Concerning the Trade Deficit: Reagan v. Trump

This would be President Reagan from a press conference on September 17th, 1985.

Q. For the first time in 70 years, we have become a deficit nation—since 1914. Does this disturb you? Throughout your political life, you have decried deficit spending and our secondary posture in the world of trade. Do you have a solution for this?

The President. You used the word “deficit”; you mean our trade imbalance?

Q. Yes, the fact that we have become a debtor nation for the first time since 1914.

The President. Are we? I think this false impression that’s being given that a trade imbalance means debtor nation. This isn’t our government that is expending more than it is for imports than it is getting back in exports. These are the people of our country and the businesses and the corporations and the individual entrepreneurs.

On one hand, the American people are buying more than the American people are selling. Incidentally, those figures of export and import have some failings in them, some weak spots. They don’t include on exports anything that we’re getting back for services. There’s a lot of technical things I won’t get into, because they get too complicated here, about the difference in the two figures.

But let me point something out about this. The deficit that I’m concerned about, that is the most important, and that can be the biggest problem for us and that must be solved, is the deficit in Federal spending-here, our domestic spending. This is the threat to everything that we hold dear.

But the trade imbalance—from 1890—or 1790 to 1875, this country, all that 85 years, ran a trade imbalance. And in those years, we were becoming the great economic power that we are in the world today. Now, we come up to the present. And in the last 33 months, we have seen more than 8 million new jobs created.

Yes, we’ve lost since 1979 1.6 million jobs in manufacturing, but we’ve added 9 million new jobs in travel and service industries. We’ve had this great recovery; we’ve brought inflation down; the interest rate is coming down—all of these things that we want.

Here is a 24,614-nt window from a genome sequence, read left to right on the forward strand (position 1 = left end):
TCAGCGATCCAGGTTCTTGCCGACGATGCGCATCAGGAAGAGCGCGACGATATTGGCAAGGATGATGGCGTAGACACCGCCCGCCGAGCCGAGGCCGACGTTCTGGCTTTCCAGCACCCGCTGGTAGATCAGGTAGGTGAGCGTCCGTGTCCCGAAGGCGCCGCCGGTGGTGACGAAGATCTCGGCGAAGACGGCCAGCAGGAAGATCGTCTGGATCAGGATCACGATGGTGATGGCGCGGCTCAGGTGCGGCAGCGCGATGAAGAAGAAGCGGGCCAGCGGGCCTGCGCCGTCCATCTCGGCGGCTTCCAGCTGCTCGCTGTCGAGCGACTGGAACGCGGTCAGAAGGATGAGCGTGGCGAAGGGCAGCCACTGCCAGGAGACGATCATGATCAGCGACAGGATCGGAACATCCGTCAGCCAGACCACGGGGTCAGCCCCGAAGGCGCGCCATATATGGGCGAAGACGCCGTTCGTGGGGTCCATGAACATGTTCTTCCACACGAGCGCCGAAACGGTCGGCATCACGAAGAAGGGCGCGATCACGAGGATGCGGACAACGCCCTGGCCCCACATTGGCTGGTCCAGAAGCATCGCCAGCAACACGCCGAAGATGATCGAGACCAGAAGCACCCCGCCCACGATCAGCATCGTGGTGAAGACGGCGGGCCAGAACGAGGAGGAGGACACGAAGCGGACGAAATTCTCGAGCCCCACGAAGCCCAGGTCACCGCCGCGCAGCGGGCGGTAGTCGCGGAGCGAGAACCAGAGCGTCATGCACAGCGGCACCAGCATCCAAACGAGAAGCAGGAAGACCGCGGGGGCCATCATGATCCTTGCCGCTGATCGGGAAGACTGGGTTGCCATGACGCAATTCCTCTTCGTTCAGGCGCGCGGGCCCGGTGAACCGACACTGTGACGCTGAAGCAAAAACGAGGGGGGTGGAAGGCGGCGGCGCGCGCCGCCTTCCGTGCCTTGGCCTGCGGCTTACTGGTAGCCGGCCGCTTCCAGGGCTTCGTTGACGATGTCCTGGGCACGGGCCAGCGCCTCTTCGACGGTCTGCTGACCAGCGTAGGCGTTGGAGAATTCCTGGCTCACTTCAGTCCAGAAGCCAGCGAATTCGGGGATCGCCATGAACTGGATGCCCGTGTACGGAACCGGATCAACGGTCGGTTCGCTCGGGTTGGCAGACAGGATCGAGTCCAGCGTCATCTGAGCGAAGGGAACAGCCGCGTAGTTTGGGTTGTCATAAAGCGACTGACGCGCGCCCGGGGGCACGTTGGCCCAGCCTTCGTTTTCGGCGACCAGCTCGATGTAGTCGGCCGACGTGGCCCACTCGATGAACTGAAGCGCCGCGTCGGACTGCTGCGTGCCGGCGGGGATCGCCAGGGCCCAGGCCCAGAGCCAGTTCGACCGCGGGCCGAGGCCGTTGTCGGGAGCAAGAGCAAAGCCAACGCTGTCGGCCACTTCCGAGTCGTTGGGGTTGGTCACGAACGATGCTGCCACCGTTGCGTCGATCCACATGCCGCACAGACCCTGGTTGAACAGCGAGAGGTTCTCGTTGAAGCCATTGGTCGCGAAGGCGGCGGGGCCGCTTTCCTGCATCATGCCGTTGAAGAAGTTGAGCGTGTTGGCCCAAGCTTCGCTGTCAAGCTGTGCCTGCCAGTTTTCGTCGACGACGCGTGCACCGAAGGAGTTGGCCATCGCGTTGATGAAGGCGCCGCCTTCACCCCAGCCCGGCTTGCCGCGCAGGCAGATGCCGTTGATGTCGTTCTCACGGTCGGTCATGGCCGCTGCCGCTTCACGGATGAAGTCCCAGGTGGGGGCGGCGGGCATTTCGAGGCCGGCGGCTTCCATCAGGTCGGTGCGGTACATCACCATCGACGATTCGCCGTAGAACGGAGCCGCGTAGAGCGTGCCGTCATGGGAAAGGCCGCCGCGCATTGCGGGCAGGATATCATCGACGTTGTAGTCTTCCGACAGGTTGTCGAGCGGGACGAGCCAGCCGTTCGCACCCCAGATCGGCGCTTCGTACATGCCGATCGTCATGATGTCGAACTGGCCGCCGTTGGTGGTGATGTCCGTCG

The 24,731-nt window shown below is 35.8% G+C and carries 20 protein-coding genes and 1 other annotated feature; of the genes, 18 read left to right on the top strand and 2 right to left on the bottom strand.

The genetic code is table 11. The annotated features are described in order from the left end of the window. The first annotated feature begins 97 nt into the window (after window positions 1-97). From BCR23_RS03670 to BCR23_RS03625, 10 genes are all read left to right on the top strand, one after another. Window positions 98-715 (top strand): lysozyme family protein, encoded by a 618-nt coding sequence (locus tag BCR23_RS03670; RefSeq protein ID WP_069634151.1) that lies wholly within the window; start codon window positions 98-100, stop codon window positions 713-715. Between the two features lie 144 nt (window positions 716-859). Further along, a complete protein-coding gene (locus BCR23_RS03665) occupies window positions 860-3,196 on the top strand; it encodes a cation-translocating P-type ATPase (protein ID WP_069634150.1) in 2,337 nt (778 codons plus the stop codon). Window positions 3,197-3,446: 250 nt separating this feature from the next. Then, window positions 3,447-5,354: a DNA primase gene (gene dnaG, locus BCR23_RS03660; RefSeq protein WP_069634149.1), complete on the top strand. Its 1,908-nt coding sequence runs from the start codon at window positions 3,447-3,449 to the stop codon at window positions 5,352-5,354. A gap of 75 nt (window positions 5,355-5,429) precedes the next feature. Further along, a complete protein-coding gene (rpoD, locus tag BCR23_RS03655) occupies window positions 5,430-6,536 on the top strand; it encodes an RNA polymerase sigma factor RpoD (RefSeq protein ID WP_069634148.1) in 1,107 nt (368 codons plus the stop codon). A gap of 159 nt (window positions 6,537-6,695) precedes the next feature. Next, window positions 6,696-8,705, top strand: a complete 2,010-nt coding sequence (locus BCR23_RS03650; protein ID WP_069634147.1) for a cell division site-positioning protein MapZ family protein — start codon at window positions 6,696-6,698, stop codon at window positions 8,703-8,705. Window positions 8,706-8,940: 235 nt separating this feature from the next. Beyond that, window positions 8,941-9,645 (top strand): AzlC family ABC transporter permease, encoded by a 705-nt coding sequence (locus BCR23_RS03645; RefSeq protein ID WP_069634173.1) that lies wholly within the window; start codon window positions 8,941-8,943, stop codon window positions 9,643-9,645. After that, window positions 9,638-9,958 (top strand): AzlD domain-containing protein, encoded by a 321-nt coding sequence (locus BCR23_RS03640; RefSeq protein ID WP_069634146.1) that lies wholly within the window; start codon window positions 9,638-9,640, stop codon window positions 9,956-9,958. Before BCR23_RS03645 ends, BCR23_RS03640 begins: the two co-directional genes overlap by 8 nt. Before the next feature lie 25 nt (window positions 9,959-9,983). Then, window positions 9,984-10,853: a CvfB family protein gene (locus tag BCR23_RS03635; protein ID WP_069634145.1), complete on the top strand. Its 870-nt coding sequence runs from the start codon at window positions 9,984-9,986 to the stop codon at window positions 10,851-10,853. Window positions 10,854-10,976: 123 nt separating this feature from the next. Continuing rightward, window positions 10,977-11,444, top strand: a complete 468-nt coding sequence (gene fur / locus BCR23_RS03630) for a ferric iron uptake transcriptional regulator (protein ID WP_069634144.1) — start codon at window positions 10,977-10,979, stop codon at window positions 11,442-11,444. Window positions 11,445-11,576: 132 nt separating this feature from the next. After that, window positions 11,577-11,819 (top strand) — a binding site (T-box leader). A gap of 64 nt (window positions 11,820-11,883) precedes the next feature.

This recovery, the greatest one we’ve known in decades, has been done with this same trade imbalance. Now, in the 1930’s, in that depression that I mentioned earlier in my remarks, in that depression, 25-percent unemployment—the worst depression the world has ever known—we had a trade surplus every one of those 10 years until World War II ended the depression.

So, I think this has been exaggerated, and it isn’t a case of us being a debtor nation.

Another thing we don’t count is that from abroad, that is not counted in our export figures are the billions of dollars of foreign capital that has been invested in the United States, invested in our private industries, invested in our government bonds, if you will, things of this kind, because we are the best and safest investment in the world today.

That would be the polar opposite to the position of President Trump. They can’t both be correct. One of them is right and one of them is wrong. Which is it?

This is from Trump’s speech on 1/28/2017:

Tonight, as I outline the next steps we must take as country, we must honestly acknowledge the circumstances we inherited.

Ninety-four million Americans are out of the labor force.

Over 43 million people are now living in poverty, and over 43 million Americans are on food stamps.

More than one in five people in their prime-working years are not working.